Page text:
BOISE — It could soon be easier than ever to build a mother-in-law suite on your property.
After substantial public input, Boise City Council will be voting this year to loosen restrictions on building accessory dwelling units alongside single-family homes in the hopes of providing more housing options to address the growing housing shortage.
The ordinance change council is considering would increase the maximum size allowed for the small structures from 600 to 700 square feet and would allow for a second bedroom so they could be used for small families. Another change on the table is the removal of a parking requirement for ADUs with only one bedroom, which is a change from current policy that requires a reserved parking space.
These changes come as part of the city’s Grow Our Housing plan to address affordability in the city to build housing stock and incentivize affordable developments. It includes proposed changes to the ADU ordinance, zoning alterations to allow slightly denser development in R-1C and R-2D zones and a $20 million public-private partnership to create an affordable housing land trust in Boise.
Initially city staff pitched removing entirely the parking requirement for ADUs and eliminating the requirement that the owner of the property where the structure is located also live there, but those changes were scrapped. In recent months, the city solicited feedback from neighborhood associations and individual residents through a Community Conversation focus group-style event and made the changes after hearing negative feedback.Residents were largely supportive of increasing the size and adding the option of a second bedroom, but 414 people out of the 560 who replied to the city’s recent survey were against removing the owner-occupied requirement.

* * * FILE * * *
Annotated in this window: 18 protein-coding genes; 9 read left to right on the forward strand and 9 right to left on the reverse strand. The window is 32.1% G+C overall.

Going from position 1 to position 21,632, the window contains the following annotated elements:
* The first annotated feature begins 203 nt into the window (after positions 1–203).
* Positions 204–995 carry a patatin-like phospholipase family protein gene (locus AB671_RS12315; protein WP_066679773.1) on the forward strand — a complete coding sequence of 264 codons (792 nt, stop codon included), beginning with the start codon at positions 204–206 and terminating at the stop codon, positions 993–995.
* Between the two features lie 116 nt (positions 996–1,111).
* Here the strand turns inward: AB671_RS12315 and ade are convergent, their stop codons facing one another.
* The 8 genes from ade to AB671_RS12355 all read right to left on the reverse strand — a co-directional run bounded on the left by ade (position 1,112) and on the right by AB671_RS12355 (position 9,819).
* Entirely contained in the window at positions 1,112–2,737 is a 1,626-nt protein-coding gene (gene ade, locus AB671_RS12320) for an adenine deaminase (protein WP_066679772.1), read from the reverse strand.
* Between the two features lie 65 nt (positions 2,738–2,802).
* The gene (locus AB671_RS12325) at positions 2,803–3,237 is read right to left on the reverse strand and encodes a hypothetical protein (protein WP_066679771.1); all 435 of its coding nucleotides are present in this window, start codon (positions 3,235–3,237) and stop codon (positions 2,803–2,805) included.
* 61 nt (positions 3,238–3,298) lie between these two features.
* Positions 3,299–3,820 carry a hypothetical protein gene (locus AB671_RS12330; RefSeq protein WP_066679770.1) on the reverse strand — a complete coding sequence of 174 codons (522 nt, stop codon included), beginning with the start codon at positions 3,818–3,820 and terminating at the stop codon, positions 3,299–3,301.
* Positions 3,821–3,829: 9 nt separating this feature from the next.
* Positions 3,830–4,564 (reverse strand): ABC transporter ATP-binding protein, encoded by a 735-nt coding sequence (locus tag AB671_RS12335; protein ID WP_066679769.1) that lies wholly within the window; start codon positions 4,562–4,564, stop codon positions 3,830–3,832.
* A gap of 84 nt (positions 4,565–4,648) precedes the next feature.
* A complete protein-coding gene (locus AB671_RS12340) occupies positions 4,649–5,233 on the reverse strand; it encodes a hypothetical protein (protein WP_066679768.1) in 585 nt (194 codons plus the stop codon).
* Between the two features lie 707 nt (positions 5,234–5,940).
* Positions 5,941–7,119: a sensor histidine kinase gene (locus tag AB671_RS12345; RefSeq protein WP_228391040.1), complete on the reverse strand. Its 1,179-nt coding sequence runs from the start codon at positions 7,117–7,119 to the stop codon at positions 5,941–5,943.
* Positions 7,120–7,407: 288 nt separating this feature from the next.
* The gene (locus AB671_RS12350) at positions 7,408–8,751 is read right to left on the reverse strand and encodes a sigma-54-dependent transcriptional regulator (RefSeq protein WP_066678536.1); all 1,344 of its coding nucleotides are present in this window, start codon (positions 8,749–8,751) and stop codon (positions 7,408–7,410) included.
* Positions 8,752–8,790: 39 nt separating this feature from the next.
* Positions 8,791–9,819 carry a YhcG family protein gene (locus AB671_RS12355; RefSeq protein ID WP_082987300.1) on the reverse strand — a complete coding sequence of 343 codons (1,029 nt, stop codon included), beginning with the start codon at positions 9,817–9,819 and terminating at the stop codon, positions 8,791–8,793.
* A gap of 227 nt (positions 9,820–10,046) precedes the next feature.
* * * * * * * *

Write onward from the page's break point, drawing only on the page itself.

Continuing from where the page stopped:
Council members were all in favor of the changes and hoped to have the public input process continue before the ordinance is finalized.
“I appreciate the type of public input you got put around framing exactly how to bring this forward,” Councilman TJ Thomson said. “I want to hear the public input that continues, but I fully support this as it looks right now.”
One lingering concern for council was the impact of the additional accessory dwelling units being rented on a short-term basis on websites like Airbnb, but Mayor Dave Bieter said because Idaho state law severely limits how much Boise can regulate them, he said there was not much that can be done.
“The state preempted us,” Bieter said. “I don’t want to raise the expectation or the hope that we could somehow address this, but it doesn’t appear that we can.”